RIGA - Though the thrust of the Riga Summit was Afghanistan 's reinforcing the alliance's most important military operation in its history 's the NATO meeting wouldn't have been bona fide without discussions on further expansion.
Granted, no formal invitations were made, but the alliance's 26 heads of state and government decided that they would likely invite Albania, Croatia and Macedonia to join the military bloc at their next meeting in 2008. Moreover, Serbia, Montenegro and Bosnia and Herzegovina were invited to join the Partnership for Peace program, which is the first important stepping stone to eventual membership in the alliance.
The Balkans, it would seem, will fall entirely under NATO's shield in the foreseeable future.
But the real story concerning NATO expansion during last week's summit surrounded Georgia, the small Caucasus mountain nation that in the three years since its so-called Rose Revolution, when its people overthrew the corrupt regime of Eduard Shevernadze, has been unequivocal about its long-term goal of attaining NATO membership.
There are three reasons why Georgia was at the center of attention. First, after Moldova and Ukraine's membership aspirations recently turned tepid, Georgia is the only former Soviet republic expressing an unambiguous desire to join the alliance. Second, Georgia is in the Caucasus, and so represents unique regional challenges and opportunities for the alliance. Third, and most importantly, since Russia has all but declared economic war on the Caucuses nation, Georgia has become a sort of rallying cause for the alliance's East European member states, particularly the Baltics.
Georgia's parliamentary speaker, Nino Burjanadze, was present throughout the three days of summit activities, and held a roundtable discussion with U.S. Senator Richard Lugar on the country's aspirations to become an alliance member.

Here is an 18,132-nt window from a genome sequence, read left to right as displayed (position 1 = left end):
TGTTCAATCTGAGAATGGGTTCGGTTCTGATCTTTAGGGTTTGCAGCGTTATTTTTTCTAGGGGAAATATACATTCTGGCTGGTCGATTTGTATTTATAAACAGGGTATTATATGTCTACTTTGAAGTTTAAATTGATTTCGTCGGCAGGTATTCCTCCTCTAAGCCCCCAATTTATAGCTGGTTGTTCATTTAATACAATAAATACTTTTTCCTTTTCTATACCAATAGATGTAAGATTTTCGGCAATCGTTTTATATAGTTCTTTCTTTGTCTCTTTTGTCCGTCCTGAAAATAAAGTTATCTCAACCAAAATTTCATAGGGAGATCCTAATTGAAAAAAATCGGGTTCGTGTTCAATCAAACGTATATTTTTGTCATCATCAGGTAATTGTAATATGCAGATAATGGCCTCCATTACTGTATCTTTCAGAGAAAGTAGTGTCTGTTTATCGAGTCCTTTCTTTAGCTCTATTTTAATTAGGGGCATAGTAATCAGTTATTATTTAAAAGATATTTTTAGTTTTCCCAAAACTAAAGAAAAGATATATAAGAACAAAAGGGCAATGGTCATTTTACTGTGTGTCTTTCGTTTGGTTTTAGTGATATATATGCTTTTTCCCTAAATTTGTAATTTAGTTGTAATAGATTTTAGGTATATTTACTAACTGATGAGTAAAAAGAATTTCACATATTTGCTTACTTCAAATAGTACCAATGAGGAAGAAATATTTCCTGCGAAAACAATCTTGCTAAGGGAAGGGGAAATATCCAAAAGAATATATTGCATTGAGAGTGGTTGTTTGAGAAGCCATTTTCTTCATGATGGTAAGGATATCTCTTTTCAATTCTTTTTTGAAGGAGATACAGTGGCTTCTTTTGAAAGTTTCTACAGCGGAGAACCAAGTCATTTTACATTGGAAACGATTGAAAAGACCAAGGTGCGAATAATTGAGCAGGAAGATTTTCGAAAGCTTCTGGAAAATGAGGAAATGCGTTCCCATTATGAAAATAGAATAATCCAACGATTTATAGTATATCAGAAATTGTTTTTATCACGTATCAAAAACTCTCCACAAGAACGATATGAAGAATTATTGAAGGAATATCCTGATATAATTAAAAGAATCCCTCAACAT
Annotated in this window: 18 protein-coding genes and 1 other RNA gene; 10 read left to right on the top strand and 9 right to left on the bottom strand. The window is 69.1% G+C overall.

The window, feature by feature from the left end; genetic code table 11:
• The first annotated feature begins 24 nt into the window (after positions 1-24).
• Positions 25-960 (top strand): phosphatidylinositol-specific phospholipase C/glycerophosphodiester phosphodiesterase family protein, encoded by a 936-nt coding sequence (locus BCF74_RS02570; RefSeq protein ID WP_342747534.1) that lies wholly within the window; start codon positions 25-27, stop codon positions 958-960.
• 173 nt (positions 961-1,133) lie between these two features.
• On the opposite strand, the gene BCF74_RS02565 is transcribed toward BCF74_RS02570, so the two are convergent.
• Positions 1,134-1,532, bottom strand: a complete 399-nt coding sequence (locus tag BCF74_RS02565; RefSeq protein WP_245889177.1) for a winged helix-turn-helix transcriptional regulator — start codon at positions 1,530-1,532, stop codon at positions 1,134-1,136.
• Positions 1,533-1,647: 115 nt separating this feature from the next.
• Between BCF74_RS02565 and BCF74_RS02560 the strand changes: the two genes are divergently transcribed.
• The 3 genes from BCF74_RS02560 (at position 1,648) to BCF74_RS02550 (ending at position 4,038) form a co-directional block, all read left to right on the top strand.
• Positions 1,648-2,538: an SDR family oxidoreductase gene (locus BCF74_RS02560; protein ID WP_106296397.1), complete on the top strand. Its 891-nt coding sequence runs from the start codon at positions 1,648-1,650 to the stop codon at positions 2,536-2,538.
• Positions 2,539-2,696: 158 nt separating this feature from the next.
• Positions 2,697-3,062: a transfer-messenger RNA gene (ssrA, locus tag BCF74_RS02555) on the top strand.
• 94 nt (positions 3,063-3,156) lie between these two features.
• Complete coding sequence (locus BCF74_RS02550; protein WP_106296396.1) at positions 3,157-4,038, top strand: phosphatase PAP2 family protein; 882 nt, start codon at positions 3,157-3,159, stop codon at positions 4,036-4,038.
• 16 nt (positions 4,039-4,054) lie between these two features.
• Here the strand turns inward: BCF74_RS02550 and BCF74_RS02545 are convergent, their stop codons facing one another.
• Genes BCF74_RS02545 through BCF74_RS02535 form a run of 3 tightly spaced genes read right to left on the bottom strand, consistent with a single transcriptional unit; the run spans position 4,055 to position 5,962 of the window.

"It's really important for our country because NATO isn't only about security 's it's an organization about democracy and common values," Burjanadze said in an interview (see full text on Page 14). "This is why Georgia really needs to be in this club."
Nor did Georgia's entreaty fall on deaf ears.
"And as it continues on the path to reform, we will continue to support Georgia's desire to become a NATO ally," U.S. President George W. Bush, who visited Georgia in May 2005, said in his speech at the University of Latvia on Nov. 28.
In their summary statement, NATO members welcomed an intensive dialogue with Georgia, saying they would "continue to engage" the country actively as it carries out reforms.
"We encourage Georgia to continue progress on political, economic and military reforms, including strengthening judicial reforms, as well as the peaceful resolution of outstanding conflicts on its territory," the Riga summit declaration reads.
But conflict resolution will test Georgia's mettle, and patience. The Kremlin is deeply involved in the Abkhazian and South Ossetian standoffs 's two of the "frozen conflicts" in the former Soviet Union 's and is sparing no effort to ensure that Tbilisi doesn't regain control over the renegade regions. In terms of expansion, these are challenges NATO hasn't faced during the last two waves of enlargement in 1999 and 2004.
"Ms. Burjanadze and others have made the point that these conflicts are unlikely to be solved by Georgians and Russians. The context and structure of negotiations have not been very productive and are unlikely to be," Lugar said in an interview.
"I don't think there's much impetus as it stands on the part of the Russians to attempt to solve anything," he added.
"Therefore, there's a need for intervention by NATO members, to restructure the conversations and the potential for movement," Lugar said, adding that one of the purposes of the roundtable discussion was to get an idea of what the United States could do to prevent a renewal of hostilities on Georgian territory.
By contrast, NATO Secretary-General Jaap de Hoop Scheffer, while answering questions at the youth conference that took place on the sidelines, stressed that the alliance's members would not get involved in local conflict-resolution.
"Let there be no mistake 's NATO is not seeking a direct role in the conflicts of South Ossetia and Abkhazia," he said.